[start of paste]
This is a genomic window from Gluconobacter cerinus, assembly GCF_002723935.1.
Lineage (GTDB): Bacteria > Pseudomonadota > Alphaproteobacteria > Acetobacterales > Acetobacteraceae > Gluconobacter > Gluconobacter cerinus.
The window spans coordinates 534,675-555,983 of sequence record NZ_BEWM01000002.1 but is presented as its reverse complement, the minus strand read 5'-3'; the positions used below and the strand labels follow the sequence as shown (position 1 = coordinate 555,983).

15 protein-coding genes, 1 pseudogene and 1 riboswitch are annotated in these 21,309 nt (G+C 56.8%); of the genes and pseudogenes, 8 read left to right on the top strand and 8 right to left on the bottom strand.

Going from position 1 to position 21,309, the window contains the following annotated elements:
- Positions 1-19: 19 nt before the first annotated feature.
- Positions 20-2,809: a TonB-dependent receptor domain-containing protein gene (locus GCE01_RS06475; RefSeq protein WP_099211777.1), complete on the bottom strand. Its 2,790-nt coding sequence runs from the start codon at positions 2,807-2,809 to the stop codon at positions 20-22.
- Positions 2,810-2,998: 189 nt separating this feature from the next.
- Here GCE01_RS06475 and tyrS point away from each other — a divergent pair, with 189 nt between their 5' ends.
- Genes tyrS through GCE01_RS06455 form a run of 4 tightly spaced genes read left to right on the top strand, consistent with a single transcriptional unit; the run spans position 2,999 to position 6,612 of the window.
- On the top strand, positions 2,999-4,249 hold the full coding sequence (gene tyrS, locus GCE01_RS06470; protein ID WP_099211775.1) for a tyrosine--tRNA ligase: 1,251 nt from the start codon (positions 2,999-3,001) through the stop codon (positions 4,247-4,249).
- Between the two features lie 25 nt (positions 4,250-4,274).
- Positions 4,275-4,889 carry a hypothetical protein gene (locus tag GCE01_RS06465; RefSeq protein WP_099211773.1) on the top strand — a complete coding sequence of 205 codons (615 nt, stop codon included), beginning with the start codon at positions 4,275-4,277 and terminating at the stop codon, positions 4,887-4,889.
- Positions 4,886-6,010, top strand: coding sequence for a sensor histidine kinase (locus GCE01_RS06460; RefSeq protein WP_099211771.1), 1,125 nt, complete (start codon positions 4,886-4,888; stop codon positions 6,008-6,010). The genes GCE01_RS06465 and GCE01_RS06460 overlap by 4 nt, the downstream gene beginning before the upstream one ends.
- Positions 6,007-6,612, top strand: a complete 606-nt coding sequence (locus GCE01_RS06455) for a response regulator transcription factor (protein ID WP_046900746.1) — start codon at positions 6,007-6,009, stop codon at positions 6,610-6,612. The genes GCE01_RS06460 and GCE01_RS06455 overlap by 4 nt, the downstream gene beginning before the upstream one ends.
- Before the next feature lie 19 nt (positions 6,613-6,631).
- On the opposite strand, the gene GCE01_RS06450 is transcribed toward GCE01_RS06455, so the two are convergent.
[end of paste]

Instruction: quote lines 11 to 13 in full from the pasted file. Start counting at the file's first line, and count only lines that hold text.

- On the top strand, positions 2,999-4,249 hold the full coding sequence (gene tyrS, locus GCE01_RS06470; protein ID WP_099211775.1) for a tyrosine--tRNA ligase: 1,251 nt from the start codon (positions 2,999-3,001) through the stop codon (positions 4,247-4,249).
- Between the two features lie 25 nt (positions 4,250-4,274).
- Positions 4,275-4,889 carry a hypothetical protein gene (locus tag GCE01_RS06465; RefSeq protein WP_099211773.1) on the top strand — a complete coding sequence of 205 codons (615 nt, stop codon included), beginning with the start codon at positions 4,275-4,277 and terminating at the stop codon, positions 4,887-4,889.